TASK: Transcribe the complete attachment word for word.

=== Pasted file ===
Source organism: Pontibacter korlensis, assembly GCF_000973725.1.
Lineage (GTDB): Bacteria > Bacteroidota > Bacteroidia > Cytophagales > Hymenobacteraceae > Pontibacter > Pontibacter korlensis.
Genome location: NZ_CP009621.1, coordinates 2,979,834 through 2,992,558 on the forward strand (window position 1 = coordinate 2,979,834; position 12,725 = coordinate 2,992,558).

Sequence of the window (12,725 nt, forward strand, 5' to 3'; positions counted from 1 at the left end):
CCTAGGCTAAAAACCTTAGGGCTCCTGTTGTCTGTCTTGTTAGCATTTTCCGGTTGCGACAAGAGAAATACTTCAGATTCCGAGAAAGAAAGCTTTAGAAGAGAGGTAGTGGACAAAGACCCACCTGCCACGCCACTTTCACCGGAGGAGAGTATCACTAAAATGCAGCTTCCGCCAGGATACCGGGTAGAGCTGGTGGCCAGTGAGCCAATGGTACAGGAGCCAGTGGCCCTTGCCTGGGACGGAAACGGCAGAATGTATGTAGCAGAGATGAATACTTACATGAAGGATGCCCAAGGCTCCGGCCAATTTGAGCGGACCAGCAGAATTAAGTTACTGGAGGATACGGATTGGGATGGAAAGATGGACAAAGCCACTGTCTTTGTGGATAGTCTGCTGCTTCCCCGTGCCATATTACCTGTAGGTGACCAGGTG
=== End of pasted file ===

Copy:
Source organism: Pontibacter korlensis, assembly GCF_000973725.1.
Lineage (GTDB): Bacteria > Bacteroidota > Bacteroidia > Cytophagales > Hymenobacteraceae > Pontibacter > Pontibacter korlensis.
Genome location: NZ_CP009621.1, coordinates 2,979,834 through 2,992,558 on the forward strand (window position 1 = coordinate 2,979,834; position 12,725 = coordinate 2,992,558).

Sequence of the window (12,725 nt, forward strand, 5' to 3'; positions counted from 1 at the left end):
CCTAGGCTAAAAACCTTAGGGCTCCTGTTGTCTGTCTTGTTAGCATTTTCCGGTTGCGACAAGAGAAATACTTCAGATTCCGAGAAAGAAAGCTTTAGAAGAGAGGTAGTGGACAAAGACCCACCTGCCACGCCACTTTCACCGGAGGAGAGTATCACTAAAATGCAGCTTCCGCCAGGATACCGGGTAGAGCTGGTGGCCAGTGAGCCAATGGTACAGGAGCCAGTGGCCCTTGCCTGGGACGGAAACGGCAGAATGTATGTAGCAGAGATGAATACTTACATGAAGGATGCCCAAGGCTCCGGCCAATTTGAGCGGACCAGCAGAATTAAGTTACTGGAGGATACGGATTGGGATGGAAAGATGGACAAAGCCACTGTCTTTGTGGATAGTCTGCTGCTTCCCCGTGCCATATTACCTGTAGGTGACCAGGTG